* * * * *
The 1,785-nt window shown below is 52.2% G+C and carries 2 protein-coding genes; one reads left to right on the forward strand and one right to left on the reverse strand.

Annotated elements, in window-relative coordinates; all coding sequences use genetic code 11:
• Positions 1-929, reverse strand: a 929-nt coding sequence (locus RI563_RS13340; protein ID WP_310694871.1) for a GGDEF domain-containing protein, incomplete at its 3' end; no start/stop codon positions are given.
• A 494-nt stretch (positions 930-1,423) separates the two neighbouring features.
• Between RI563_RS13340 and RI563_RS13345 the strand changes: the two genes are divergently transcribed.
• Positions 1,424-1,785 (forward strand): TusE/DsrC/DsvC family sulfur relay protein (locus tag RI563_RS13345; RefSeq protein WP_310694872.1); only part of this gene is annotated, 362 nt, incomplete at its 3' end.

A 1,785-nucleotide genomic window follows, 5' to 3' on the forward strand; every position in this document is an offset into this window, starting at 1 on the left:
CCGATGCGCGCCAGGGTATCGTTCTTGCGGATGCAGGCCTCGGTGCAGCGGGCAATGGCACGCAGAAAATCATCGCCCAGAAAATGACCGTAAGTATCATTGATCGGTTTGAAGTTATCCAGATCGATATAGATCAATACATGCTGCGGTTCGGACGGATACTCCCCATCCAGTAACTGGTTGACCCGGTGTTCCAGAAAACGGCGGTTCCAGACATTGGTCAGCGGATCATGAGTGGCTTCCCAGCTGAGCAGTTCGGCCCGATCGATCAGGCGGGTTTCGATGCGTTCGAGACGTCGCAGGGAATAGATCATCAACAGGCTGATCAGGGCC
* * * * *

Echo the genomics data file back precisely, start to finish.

The 1,785-nt window shown below is 52.2% G+C and carries 2 protein-coding genes; one reads left to right on the forward strand and one right to left on the reverse strand.

Annotated elements, in window-relative coordinates; all coding sequences use genetic code 11:
• Positions 1-929, reverse strand: a 929-nt coding sequence (locus RI563_RS13340; protein ID WP_310694871.1) for a GGDEF domain-containing protein, incomplete at its 3' end; no start/stop codon positions are given.
• A 494-nt stretch (positions 930-1,423) separates the two neighbouring features.
• Between RI563_RS13340 and RI563_RS13345 the strand changes: the two genes are divergently transcribed.
• Positions 1,424-1,785 (forward strand): TusE/DsrC/DsvC family sulfur relay protein (locus tag RI563_RS13345; RefSeq protein WP_310694872.1); only part of this gene is annotated, 362 nt, incomplete at its 3' end.

A 1,785-nucleotide genomic window follows, 5' to 3' on the forward strand; every position in this document is an offset into this window, starting at 1 on the left:
CCGATGCGCGCCAGGGTATCGTTCTTGCGGATGCAGGCCTCGGTGCAGCGGGCAATGGCACGCAGAAAATCATCGCCCAGAAAATGACCGTAAGTATCATTGATCGGTTTGAAGTTATCCAGATCGATATAGATCAATACATGCTGCGGTTCGGACGGATACTCCCCATCCAGTAACTGGTTGACCCGGTGTTCCAGAAAACGGCGGTTCCAGACATTGGTCAGCGGATCATGAGTGGCTTCCCAGCTGAGCAGTTCGGCCCGATCGATCAGGCGGGTTTCGATGCGTTCGAGACGTCGCAGGGAATAGATCATCAACAGGCTGATCAGGGCC